The new interpretation replaces a 2018 policy on preemption of federal student loan servicing laws over state student loan servicing laws and takes effect this week.
The U.S. Department of Education (DOE) has released updated information on the balance between federal and state oversight of student loan servicers.
“A new legal interpretation that revises and clarifies [the department’s] position on the legality of state laws and regulations that govern various aspects of the servicing of federal student loans … will help states enforce borrower bills of rights or other similar laws to address issues with servicing of federal student loans,” according to a news release from the DOE.
In July, the Conference of State Bank Supervisors and North American Collection Agency Regulatory Association issued a letter to Education Secretary Miguel Cardona applauding recent steps by the DOE toward recognizing state authority but calling for more action to stop preemption over state regulation, ACA International previously reported.
According to the DOE, “the proposed notice clarifies that while federal law does preempt state regulation in certain narrow areas, states can regulate student loan servicing in many other ways without being preempted by the federal Higher Education Act (HEA).”
The interpretation notice will take effect this week, but the department is also seeking public comment on the notice for the next 30 days so it can identify any additional changes that may be needed. A comment deadline will be available upon publication of the notice in the Federal Register, which is expected to be this week. The proposed notice of interpretation can also be found here.
“Helping more students afford college is a top priority, and effective collaboration among the states and federal government is the best way to ensure that student loan borrowers get the best possible service,” Cardona in the DOE news release. “We welcome public input on this interpretation and look forward to enhancing consumer protections for student loan borrowers by clarifying the relationship between federal and state law on this issue.”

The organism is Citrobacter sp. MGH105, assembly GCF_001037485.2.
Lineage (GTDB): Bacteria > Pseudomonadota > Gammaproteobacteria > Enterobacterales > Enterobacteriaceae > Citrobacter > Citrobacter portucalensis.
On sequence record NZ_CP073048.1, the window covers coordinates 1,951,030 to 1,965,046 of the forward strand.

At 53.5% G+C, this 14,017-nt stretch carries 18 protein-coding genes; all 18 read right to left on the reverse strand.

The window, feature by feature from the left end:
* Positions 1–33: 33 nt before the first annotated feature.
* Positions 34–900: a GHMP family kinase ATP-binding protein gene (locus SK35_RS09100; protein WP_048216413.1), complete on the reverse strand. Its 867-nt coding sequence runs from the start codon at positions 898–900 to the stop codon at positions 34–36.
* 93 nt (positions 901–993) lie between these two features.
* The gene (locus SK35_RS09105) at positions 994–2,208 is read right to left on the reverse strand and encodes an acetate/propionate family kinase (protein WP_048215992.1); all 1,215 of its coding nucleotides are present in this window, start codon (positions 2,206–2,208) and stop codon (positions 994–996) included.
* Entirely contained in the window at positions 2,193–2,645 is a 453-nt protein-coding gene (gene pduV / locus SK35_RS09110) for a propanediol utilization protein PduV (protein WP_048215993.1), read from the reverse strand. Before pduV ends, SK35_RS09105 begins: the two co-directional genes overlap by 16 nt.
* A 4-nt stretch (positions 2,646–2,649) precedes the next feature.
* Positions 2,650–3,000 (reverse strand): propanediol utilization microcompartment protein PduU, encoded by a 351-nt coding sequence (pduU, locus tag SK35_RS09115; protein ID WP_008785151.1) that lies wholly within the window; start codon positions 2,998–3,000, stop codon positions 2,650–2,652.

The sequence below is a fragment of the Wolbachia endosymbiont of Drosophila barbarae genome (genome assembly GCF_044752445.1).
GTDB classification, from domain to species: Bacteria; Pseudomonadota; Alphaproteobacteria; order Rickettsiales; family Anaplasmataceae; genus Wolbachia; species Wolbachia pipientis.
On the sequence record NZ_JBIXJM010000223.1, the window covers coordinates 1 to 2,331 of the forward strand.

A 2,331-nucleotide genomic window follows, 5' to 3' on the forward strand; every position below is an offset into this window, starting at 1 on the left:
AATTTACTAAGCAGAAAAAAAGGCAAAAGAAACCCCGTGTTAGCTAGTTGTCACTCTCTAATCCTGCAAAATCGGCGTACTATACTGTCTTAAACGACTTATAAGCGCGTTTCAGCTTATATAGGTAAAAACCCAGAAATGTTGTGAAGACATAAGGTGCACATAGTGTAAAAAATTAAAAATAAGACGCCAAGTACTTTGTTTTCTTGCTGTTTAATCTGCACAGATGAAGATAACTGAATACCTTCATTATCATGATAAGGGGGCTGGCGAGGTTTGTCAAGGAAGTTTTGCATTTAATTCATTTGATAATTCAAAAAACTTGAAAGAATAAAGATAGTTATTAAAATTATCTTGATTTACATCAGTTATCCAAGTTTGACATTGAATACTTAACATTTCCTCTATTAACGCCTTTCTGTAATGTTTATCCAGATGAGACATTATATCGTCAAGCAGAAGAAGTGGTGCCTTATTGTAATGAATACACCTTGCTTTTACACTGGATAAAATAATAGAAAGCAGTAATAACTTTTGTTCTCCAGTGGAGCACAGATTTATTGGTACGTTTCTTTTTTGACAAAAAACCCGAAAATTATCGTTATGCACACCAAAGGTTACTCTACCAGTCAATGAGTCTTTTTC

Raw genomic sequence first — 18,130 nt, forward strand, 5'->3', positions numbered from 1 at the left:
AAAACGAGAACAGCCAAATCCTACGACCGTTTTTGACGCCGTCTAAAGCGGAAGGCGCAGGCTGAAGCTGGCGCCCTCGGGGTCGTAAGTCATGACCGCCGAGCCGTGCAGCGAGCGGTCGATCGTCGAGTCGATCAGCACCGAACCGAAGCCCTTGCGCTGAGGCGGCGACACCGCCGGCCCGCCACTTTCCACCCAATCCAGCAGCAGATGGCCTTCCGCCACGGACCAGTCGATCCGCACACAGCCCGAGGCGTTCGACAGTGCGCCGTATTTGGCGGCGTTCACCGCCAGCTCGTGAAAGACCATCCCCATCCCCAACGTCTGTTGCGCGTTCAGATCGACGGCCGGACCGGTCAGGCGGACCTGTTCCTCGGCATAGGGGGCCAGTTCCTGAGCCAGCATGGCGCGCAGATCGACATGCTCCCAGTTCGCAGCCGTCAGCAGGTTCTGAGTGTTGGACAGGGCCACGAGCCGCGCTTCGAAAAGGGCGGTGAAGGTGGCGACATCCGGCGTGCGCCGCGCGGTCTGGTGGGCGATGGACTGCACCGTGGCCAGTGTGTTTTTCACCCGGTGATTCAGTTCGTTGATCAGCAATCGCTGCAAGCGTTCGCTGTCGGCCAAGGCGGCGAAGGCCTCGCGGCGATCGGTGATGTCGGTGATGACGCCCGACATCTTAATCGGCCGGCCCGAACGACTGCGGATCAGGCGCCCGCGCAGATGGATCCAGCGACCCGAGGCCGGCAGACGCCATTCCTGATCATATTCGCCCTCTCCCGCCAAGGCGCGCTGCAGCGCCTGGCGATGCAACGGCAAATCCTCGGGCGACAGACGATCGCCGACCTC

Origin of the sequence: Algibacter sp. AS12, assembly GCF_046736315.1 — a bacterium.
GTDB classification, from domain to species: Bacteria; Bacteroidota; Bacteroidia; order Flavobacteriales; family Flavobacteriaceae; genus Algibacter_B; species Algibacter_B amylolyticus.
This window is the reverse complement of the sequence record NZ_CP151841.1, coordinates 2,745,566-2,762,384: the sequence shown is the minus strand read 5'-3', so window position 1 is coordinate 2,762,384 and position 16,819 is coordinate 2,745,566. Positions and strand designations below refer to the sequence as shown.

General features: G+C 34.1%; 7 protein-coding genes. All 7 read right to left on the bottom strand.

The proposed notice replaces a previous notice of the interpretation posted in the Federal Register on March 12, 2018.
“The department has reconsidered the issues of preemption and the place of the states in regulating federal student loan servicers and revokes the 2018 interpretation as substantially overbroad and legally unsupported,” the notice states. “Preemption issues are necessarily contextual and fact-specific, and the law does not support the sweeping claims made in the 2018 interpretation that federal law broadly preempts state authority over federal student loan servicing under principles of field preemption, express preemption, or conflict preemption.”
Federal student loan payments are currently on hold through Jan. 31, 2022. The extension was recently updated to go into next year and the DOE reports it is the final extension of the payment forbearance.
The state regulators who called for rescinding the preemption policy said it is important to do it now to ensure borrower protections once the payments resume.
Projects under Richard Cordray’s leadership as chief operating officer (COO) at Federal Student Aid are expected to include managing the DOE’s student loan forbearance, ACA previously reported. Cordray will also oversee new contracts with student loan servicers for federal student loan payments.
The DOE selected Cordray as COO of Federal Student Aid under the Biden administration. Cordray is the former director of the Consumer Financial Protection Bureau and the former Attorney General of Ohio.